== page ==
The street was dimly lit and, I thought, deserted ? except for five chicano youths who knew an easy mark when they saw one. They crossed to my side of the street around Harrison, surrounded me, then made me look down. They asked me for my my wallet, which I gave them without hesitation. I handed it to one of them who opened it up, took out the five or six dollars it held, and handed it back to me. Then they left, as suddenly and silently as they came.
A few weeks later, my two roommates and I were out on a Friday night to get some beer at a local convenience store. A large latino male wearing a dishwasher’s uniform approached us in a seemingly friendly fashion and began speaking in Spanish. He was obviously drunk. He put his arms around me and one of my roommates in an apparent gesture of comaraderie. The next thing we knew, crack! He banged our heads together like two walnuts, then took a swing at my other roommate, catching him square on the cheek with a wide haymaker. From across the street, a female voice called out with concern, “Jose, Jose.” Jose, fortunately for us, heeded the call and staggered away without inflicting further harm on me and my beerseeking roommates.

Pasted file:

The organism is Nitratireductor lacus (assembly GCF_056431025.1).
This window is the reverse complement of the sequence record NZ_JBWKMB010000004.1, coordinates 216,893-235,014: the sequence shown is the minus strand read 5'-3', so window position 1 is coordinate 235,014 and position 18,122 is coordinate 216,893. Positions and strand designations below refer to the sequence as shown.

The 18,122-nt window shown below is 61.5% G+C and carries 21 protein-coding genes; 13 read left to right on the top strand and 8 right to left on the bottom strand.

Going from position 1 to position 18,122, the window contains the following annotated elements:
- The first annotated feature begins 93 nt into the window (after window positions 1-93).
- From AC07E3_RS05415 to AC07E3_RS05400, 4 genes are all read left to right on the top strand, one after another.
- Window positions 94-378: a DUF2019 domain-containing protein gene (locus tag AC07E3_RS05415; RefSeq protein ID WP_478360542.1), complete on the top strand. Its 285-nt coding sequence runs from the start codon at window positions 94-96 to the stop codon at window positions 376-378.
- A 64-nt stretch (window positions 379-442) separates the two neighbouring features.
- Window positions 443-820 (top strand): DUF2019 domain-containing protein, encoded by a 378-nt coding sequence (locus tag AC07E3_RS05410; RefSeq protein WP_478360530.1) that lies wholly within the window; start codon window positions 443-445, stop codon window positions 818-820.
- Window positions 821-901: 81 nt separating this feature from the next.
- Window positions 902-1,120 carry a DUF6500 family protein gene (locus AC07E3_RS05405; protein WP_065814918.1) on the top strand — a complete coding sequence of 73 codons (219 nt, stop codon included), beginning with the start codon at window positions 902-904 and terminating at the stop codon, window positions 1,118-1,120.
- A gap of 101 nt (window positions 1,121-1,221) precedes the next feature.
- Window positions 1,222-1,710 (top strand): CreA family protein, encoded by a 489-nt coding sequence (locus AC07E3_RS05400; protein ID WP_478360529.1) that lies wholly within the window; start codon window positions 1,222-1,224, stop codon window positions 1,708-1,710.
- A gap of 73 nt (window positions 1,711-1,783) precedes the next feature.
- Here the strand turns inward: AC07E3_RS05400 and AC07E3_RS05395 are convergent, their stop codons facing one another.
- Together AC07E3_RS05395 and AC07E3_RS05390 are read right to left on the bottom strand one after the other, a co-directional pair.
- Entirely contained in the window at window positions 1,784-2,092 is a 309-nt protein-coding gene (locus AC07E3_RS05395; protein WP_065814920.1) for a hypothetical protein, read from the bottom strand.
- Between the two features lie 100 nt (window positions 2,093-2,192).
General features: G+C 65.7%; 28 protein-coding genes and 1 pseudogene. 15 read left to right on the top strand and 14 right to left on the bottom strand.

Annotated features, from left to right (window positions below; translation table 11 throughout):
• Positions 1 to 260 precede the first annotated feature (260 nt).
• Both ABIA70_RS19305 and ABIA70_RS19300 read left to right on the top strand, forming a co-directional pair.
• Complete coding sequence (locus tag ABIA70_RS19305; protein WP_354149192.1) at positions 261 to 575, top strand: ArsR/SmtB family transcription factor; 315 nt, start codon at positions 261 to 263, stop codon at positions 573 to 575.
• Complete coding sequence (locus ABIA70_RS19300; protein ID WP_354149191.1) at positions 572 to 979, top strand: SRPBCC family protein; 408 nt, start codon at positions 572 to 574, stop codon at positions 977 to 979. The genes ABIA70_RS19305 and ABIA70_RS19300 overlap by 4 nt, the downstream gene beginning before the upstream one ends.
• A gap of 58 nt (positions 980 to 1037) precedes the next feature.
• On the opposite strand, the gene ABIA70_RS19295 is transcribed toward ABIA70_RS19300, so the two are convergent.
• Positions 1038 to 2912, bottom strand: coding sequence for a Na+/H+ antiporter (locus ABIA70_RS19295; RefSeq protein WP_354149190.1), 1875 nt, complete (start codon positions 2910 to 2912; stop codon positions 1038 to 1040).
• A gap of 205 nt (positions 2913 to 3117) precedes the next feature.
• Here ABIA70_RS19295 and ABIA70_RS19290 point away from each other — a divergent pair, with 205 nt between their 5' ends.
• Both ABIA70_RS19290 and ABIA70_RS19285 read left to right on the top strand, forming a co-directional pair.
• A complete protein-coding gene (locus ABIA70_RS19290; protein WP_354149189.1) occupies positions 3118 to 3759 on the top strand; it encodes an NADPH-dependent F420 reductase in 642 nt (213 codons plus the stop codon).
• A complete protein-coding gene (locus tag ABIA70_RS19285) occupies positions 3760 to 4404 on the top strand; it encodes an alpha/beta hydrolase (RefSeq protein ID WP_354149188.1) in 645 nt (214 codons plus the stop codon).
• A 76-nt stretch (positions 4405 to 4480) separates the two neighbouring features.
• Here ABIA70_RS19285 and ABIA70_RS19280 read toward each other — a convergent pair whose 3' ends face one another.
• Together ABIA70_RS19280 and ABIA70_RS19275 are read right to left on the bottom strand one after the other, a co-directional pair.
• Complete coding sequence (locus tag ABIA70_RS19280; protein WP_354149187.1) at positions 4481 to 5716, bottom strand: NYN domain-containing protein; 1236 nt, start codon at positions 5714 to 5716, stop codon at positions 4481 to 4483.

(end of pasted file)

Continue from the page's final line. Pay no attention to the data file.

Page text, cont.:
I quickly realized that I wasn’t having a bad week or two, but that this was how things went for punk rockers in the Mission. The last straw came when someone threw a beer bottle at me and called me “freak of the week” for wearing a peppermint striped jacket. Not wanting to tempt fate, I high-tailed it Noe Valley. White, bland and safe Noe Valley.
I wound up serving cappuccinos and carrot cake to overprivileged yuppies at the Acme Metal Spinning Works Cafe on 24th street, staffed from fore to aft with spiky-headed punk rockers, one of whom became a legend on the local punk scene. Bruce Loose fronted Flipper, a band that inspired Kurt Cobain and Nirvana.
(Their logo was a large line-drawn fish baring big, jagged teeth.) Bruce resembled a cancer patient after ten rounds of chemo and had the disposition of a prison guard — making him very cool. He liked to wear a button that announced, simply: I don’t like you either.
We punks clashed with the shag-cut inhabitants of Noe Valley, upstanding liberals all, who somehow restrained themselves from overt displays of revulsion in our presence. We hated each other, but maintained an uneasy truce because we needed their tip money and they needed us to refrain from urinating in their cappuccino’s and carrot cake.
If speed kills, brain cells are the casualties, so I don’t remember a lot about my six months at the Acme Metal Spinning Works Cafe. There was a lesbian who looked like she could take on a gang of longshoreman, a 19 year-old punk who every week or two dyed each half of his head a different day glo color, and a leather-clad speed freak named Stannous Flouride who tied up his girlfriends, stuck vibrators in their private parts and lashed them with cat-o-nine tails. Stan worked in the Acme kitchen and I can still remember him threatening me with a meat knife for taking his girlfriend into the bathroom to have sex.